Although built to explain an inherently dynamic process, current theories of internationalization are criticized for having limited dynamic qualities. To come to this conclusion, we adopt international market withdrawal as an empirical extreme. We expect dynamic theories of internationalization to be able to accommodate and explain international market withdrawal within the scope of the internationalization process of the firm. An integrated global strategy framework is presented as a promising point of departure toward this aim. To assess this framework's dynamic qualities, we compare it with the ‘stages’ models of internationalization and the transaction-cost based international business theory. Although this integrated global strategy framework — and especially the resource-based part of it — seems to outperform these two established theories, the framework is not capable of fully explaining the dynamics in the internationalization process of the firm. Moreover, the integrated global strategy framework struggles with the paradigmatic incompatibilities among its fundamental explananda. Adopting the resource-based perspective as a pivotal point, we propose an (emergent) resource-based evolutionary theory of the firm as a dynamic framework that is capable of explaining international market withdrawal and the internationalization process of the firm.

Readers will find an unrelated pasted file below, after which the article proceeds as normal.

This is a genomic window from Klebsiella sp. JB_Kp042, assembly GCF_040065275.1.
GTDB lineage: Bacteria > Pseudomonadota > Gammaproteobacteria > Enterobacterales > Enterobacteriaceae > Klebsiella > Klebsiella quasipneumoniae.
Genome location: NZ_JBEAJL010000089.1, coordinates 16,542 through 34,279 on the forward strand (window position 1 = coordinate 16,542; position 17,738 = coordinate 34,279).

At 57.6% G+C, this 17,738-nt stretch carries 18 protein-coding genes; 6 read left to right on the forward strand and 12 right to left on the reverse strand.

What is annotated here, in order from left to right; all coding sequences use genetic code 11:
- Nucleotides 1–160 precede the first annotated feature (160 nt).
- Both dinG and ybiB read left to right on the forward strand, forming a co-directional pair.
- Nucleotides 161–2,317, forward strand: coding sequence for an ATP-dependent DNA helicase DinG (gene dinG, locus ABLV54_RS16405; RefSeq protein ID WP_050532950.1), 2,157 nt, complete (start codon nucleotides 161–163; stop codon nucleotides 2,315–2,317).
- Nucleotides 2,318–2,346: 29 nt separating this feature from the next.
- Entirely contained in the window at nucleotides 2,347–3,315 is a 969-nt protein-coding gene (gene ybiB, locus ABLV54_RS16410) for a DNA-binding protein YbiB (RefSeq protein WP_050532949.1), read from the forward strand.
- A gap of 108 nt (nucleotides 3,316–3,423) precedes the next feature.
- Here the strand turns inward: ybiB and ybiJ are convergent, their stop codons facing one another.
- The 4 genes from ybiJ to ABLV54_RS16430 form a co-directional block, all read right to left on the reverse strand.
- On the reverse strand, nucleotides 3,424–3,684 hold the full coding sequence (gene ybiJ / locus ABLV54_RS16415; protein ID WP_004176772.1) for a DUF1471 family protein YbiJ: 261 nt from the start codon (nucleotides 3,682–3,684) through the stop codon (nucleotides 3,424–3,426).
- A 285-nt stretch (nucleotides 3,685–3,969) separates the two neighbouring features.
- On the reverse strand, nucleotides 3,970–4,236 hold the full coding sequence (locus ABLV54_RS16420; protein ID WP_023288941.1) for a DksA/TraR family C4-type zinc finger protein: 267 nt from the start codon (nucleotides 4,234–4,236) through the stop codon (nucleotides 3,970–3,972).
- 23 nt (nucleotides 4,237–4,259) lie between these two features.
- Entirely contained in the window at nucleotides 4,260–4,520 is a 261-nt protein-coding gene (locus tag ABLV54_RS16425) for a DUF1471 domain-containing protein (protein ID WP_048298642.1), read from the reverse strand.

|Title of host publication||Advances in International Marketing|
|Editors||CA Axinn, P Matthyssens|
|Place of Publication||London|
|Number of pages||21|
|Publication status||Published - 1 Jan 2001|